Maybe, but there are reasons we have things like talon head Ike dollars. I think telling new folks that clashes should really only be on the devices is a bit misleading and could lead them to overlook clashes that are in higher places.
     
  13. Seattlite86

    Seattlite86 Outspoken Member

    I felt the need to point out that split plate doubling does not happen on the actual head/letters/numbers/design, but the doubling is an expansion of the design into the fields. Doubling in Lincoln’s head would be caused by something else. I think the lighting is playing tricks for the rest of what you mentioned.
     
  14. thomas mozzillo

    thomas mozzillo Well-Known Member

    Thank you. I learned something new today. :happy:
     
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  15. ken454

    ken454 Well-Known Member

    think you misread something, i dont see this stated anywhere in this thread...
     
  16. Seattlite86

    Seattlite86 Outspoken Member

    This is what I was referring to, which I think can confuse new collectors.
     
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  17. ken454

    ken454 Well-Known Member

    of course your assuming that a new collector actually knows how a clash occurs..

    " The field area of the die is most likely to pick up clash marks because this part of die face is farthest in front. Shallow recesses on the die face (corresponding to low-relief areas on the coin) can also pick up clash marks. Deep recesses are generally protected from even the strongest clashes."
    is this less confusing, what i stated but in more detail....
    http://www.maddieclashes.com/389-2/
     
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  18. Spark1951

    Spark1951 Accomplishment, not activity

    @Seattlite86 @ken454 ...Great job clarifying this...I, too, have thought only of the fields being affected by clashing, now I have seen that it can happen elsewhere...makes sense...Spark
     
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  19. thomas mozzillo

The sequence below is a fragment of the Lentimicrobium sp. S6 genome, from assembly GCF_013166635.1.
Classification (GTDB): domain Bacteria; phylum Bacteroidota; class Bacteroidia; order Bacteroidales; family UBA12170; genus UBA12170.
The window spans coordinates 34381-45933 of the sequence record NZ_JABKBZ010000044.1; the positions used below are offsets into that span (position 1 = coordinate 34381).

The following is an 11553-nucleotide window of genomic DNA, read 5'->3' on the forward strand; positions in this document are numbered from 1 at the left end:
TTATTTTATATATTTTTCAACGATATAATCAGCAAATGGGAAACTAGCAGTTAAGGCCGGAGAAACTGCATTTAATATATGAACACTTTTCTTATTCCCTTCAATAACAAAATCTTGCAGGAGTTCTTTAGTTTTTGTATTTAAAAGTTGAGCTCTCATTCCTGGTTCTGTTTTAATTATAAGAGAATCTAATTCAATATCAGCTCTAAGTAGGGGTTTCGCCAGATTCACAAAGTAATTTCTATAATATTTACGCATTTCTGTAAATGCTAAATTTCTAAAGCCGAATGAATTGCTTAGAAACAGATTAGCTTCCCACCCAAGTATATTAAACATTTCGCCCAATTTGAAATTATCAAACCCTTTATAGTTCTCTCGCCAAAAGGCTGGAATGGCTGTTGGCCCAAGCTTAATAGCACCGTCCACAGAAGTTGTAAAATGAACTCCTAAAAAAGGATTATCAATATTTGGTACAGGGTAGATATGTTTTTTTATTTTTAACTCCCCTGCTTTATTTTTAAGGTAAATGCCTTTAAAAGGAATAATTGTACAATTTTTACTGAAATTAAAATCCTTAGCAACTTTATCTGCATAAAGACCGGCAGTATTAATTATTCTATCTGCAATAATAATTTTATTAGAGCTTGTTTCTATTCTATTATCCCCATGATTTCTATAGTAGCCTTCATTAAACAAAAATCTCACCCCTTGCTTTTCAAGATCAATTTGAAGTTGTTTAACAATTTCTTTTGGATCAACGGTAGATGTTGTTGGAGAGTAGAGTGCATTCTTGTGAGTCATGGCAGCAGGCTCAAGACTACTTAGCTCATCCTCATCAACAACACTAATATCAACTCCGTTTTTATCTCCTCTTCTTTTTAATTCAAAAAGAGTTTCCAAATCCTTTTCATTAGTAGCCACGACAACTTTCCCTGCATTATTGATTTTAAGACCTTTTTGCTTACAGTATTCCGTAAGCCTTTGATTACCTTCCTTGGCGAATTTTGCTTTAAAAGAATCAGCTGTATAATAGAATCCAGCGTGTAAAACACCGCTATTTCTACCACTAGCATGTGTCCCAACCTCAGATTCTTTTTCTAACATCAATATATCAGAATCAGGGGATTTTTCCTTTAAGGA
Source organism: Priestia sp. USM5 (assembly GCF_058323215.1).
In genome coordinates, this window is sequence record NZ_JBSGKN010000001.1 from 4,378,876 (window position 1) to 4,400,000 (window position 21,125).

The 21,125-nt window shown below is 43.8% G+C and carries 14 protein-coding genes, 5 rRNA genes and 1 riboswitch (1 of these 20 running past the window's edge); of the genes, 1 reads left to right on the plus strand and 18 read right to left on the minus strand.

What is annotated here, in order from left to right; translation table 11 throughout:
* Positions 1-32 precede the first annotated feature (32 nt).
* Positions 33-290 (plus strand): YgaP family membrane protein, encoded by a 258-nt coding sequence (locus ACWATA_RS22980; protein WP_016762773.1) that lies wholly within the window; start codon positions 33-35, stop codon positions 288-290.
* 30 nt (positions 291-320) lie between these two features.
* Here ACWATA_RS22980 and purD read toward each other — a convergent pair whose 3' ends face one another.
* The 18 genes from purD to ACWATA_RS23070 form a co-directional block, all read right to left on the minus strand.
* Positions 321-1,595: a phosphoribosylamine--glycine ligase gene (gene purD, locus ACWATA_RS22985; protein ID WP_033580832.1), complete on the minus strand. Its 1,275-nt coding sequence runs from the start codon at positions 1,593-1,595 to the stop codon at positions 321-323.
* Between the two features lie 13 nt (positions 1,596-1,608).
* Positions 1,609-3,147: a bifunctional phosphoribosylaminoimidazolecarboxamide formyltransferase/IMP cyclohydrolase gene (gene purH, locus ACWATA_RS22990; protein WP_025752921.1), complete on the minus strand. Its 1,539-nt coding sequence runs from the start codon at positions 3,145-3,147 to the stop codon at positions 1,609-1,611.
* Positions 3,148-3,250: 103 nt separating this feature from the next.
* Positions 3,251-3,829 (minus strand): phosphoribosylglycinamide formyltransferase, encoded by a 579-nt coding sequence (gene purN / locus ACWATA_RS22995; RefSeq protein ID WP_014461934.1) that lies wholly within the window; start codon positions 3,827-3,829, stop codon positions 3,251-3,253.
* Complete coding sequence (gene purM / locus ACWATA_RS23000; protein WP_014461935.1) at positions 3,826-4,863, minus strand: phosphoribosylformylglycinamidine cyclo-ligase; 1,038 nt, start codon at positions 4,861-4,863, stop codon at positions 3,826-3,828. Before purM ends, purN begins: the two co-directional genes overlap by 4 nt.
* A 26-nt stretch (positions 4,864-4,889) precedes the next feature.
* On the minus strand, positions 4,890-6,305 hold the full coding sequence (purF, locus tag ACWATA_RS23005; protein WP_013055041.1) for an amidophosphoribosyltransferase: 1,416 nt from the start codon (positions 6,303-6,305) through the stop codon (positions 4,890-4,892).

thomas mozzillo Well-Known Member

    @Seattlite86 I retract my previous reply and feel I have to reply to your comment that split plate doubling does not happen on certain areas of the coin. How is the following explained?
    http://www.error-ref.com/?s=split+plate+doubling
    The part where it states that "The exposed zinc often outlines large centrally located design elements, like busts and buildings. Split plate doubling can, however, involve any design element, including peripheral ones".
     
    Last edited: Jul 19, 2019
    Seattlite86 likes this.
  20. Seattlite86

    Seattlite86 Outspoken Member

    So the part I took issue with, was you saying the doubling was the shiny parts ON Lincoln’s head. Split plate doubling does not actually occur on devices, but expands into the fields surrounding the devices. Split plate doubling normally occurs at the center of the coin, but can also occur on the periphery where letters and numbers tend to be (especially with broad struck coins). So doubling on something like Lincoln’s ear wouldn’t be explained by split plate doubling.

    @ken454 no, I’m assuming that the combination of the relative ambiguity in the word “high” and you saying that it absolutely cannot be a clash would confuse someone to thinking that if there is no clash in the fields, then what they have can’t be a clash. It’s really a matter of semantics, but for beginners, I think your last definition is spot on and reduces ambiguity/confusion.
     
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  21. thomas mozzillo

    thomas mozzillo Well-Known Member

    OK :)